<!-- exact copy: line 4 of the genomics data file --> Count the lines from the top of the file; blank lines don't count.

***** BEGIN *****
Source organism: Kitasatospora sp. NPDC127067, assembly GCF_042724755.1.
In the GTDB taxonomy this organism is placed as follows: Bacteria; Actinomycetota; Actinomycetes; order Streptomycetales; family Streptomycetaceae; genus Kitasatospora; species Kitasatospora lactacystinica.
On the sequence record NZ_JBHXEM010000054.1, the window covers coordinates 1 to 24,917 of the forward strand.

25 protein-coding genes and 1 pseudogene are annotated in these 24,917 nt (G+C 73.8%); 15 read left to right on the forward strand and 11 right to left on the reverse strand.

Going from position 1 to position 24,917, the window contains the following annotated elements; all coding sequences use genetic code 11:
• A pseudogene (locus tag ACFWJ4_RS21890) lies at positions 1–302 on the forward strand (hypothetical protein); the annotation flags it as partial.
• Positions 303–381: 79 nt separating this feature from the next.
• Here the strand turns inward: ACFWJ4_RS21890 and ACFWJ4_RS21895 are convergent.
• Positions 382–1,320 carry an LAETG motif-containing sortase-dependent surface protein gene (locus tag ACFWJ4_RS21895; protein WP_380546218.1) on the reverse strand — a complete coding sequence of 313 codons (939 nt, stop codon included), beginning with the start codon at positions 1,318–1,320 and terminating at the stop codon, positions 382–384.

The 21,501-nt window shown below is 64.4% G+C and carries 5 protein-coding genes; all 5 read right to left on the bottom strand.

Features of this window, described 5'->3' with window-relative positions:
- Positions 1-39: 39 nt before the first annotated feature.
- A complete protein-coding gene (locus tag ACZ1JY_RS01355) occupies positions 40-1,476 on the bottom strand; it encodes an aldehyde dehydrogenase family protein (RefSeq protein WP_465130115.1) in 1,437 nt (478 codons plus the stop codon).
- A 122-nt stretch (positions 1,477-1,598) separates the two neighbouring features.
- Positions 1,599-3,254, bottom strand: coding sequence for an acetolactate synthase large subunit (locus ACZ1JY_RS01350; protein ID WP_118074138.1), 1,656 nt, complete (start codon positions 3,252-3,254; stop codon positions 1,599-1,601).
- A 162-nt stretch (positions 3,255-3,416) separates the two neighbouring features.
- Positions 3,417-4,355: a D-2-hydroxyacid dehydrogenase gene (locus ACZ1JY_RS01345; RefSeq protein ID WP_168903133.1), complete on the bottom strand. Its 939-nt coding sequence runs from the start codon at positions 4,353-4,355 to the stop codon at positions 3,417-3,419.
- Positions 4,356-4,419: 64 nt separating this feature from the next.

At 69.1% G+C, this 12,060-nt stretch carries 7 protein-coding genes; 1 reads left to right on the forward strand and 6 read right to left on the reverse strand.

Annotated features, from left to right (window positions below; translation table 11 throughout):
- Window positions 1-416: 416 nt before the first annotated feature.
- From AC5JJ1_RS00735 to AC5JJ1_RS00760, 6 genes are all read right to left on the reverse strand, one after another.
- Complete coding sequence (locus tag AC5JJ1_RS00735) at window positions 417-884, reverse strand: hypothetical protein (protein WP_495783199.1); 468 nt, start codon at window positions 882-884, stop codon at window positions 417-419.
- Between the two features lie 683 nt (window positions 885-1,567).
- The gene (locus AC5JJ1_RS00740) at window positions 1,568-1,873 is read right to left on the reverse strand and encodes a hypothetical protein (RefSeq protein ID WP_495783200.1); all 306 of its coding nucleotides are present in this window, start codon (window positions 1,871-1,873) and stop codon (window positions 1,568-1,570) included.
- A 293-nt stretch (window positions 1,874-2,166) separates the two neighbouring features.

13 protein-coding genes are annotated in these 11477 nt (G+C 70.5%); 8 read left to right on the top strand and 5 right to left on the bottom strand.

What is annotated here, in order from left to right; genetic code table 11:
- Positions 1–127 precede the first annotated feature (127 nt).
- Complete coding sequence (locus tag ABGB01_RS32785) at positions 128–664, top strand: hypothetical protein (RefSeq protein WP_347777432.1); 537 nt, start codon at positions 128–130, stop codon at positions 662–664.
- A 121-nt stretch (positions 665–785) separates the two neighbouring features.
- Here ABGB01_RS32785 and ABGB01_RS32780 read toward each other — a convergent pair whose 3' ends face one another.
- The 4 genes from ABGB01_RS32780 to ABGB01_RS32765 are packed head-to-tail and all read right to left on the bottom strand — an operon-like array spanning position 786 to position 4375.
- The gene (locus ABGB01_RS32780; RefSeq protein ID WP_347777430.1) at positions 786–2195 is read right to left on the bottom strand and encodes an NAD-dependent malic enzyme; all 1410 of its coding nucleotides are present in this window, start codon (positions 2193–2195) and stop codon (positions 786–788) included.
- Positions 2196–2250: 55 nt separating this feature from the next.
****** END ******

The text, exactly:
25 protein-coding genes and 1 pseudogene are annotated in these 24,917 nt (G+C 73.8%); 15 read left to right on the forward strand and 11 right to left on the reverse strand.